Tri-mix's are just a way for the gas suppliers to make money and aren't needed period. The whole deal was invented because the gas suppliers had all this by-product gas that was going to waste, so they decided to create a market for it. Some of the more popular tri-mix gases of the past were out and out frauds put over on the welding market. If sales go down then the salesmen come up with a new mix.that doesn't accomplish anything except get money from your pocket. Tri-mix's weren't available in Europe until the early 90's, they only became available in Eastern Europe recently. They haven't been used that long in Japan and Asia, in fact are just now becoming available in India etc. If any engineer or metallurgist tell you need tri-mix for 99.999999% of welding applications run him off, because he either didn't pay attention in class or he works for a gas supplier.

And you can use any gas with a MIG that you use with a TIG. A MIG is for production work that would take too much time to do by other welding methods. (Home/hobby use of welding equipment doesn't change any thing). Always select your MIG wire just like you would a TIG filler rod.

However if you are running a production line using robot welders then there may be a few applications where the addition of a tri-mix gas may reduce downtime due to stoppages, burn through, etc. But again tri-mix isn't need at the Home/Hobby level. In fact tri-mix's are a lot more expensive any way you measure them. Less gas by weight, less welding time per bottle/cubic foot etc.

Reply to
Diamond Jim

Well I enjoy welding so far. Trying to do the ss with the MIG and am gonna try some small ss rods with the arc machine at low setting.

Maybe I aught to sell both machines and get a TIG machine that can do Arc as well. Since I hope to do ss and then maybe advance to aluminium. Only thing i can think to do with al is build a boat tho.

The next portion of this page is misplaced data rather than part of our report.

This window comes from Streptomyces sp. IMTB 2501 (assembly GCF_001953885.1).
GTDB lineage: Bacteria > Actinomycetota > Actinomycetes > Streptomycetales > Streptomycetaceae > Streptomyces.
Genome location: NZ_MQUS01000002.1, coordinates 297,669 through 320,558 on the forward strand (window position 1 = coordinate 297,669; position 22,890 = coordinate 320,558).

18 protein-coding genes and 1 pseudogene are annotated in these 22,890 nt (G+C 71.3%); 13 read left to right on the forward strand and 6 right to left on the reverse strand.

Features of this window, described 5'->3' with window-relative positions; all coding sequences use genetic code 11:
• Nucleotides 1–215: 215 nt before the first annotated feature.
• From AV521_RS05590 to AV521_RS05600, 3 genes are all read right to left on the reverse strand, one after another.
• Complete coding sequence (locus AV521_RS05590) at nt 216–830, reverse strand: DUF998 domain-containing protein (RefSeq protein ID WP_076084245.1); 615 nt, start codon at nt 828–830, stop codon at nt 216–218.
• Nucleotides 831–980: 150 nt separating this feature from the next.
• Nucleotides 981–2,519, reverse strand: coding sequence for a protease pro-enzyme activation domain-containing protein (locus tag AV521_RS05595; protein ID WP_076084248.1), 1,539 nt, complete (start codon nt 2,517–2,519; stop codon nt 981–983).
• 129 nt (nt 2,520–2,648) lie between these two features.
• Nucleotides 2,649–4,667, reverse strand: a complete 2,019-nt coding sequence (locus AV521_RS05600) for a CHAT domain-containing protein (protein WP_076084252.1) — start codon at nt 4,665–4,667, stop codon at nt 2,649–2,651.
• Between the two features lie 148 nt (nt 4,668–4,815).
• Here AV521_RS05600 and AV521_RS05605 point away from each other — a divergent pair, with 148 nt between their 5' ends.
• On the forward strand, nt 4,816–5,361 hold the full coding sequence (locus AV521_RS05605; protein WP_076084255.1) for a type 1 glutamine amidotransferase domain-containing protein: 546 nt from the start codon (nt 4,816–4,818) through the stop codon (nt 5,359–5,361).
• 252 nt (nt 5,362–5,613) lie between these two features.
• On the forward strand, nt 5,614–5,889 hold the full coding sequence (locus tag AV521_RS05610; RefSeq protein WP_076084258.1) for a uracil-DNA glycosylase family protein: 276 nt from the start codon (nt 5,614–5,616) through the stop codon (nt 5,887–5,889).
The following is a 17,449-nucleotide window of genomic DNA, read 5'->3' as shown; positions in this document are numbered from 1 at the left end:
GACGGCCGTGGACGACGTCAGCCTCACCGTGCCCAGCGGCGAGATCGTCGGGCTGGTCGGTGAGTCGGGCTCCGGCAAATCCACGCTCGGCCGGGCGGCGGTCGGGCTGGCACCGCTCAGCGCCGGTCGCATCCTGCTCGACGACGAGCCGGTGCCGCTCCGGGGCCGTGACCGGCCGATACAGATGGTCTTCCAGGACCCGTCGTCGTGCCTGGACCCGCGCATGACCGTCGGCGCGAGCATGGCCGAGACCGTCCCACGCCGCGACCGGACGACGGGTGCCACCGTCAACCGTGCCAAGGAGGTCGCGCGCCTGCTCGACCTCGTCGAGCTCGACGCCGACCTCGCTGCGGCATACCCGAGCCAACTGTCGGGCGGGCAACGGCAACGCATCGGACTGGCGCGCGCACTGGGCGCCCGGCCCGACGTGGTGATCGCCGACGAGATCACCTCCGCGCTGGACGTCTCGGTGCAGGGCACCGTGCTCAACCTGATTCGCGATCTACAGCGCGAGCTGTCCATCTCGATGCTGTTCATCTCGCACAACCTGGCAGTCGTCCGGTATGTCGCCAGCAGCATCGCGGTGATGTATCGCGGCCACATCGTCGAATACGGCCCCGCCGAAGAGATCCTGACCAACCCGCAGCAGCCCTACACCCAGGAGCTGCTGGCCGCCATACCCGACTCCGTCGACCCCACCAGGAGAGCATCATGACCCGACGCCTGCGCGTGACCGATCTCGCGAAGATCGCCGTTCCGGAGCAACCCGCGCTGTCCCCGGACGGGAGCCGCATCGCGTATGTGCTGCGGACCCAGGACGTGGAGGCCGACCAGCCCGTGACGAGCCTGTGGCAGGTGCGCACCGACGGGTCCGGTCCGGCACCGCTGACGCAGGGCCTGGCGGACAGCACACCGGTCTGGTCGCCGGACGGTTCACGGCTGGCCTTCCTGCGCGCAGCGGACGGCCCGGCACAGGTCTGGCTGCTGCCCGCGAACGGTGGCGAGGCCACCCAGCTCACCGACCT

Appreciate the comments. Sounds like i better get to practicing.

Reply to

Pure argon is too cold of a gas, you need at least C25, and preferably something hotter, like a helium or oxygen tri-mix. Remember that with SS MIG you have to run the machine a little hotter and keep the wire stick-out really short due to SS's lack of conductivity.

You will also have to back-purge all your welds to prevent scorching the backside. Argon is best, but Nitrogen is much cheaper and will work.

Reply to
Ernie Leimkuhler

Hello, I agree with You 100%. In my country nobody uses any exotic mix gases, available is 100% CO2, 100% Ar, and 70/30mix. With this You can weld practically everything. In my workshop I have 280A MIG/MAG, 400A AC/DC rod welder and 160A DC TIG, and in past 10 years I had no complaints or any application which I wasn't able to weld... Best regards, TinMan

Reply to

well..... above is your answer . The master has spoken, Ernie is "The Man" ignore the rest :)

Reply to
acrobat ants

that is true, also you have to use a little common sense,

the fab/ welding shop told him to get the tri gas, (they most likely know since the work with the stuff.)

the gas supplier told him to get the argon. well....likely because that is all he had in stock. most gas supplier will not keep small bottles of trimix in stock, they will only have the rental bottles filled with tri gas because that is what the big shops use.

I suggested the trigas , because I used it and it works good, and had the best result using MIG + SS wire. Argon and Argon +co worked but had poor results.

again ...Argon + CO or argon may work for you (if) but the weld will look like crap, lots of spatter, lots of clean up after it.

May be in the UK they don't sell try mix , therefor some may have never experienced with tri mix and don't know how well it works.

please come back and tell us how the argon worked for you on the SS ?

Reply to
acrobat ants

I posted my results earlier today. Guess the moderator has to approve it..

Anyway, one setting on the Pro-Core 100 Mig machine, B-2 to B-3 did fairly well but still lots of pops(globular transfer I guess) and hissing.

Look for my post on my results..

Reply to

PolyTech Forum website is not affiliated with any of the manufacturers or service providers discussed here. All logos and trade names are the property of their respective owners.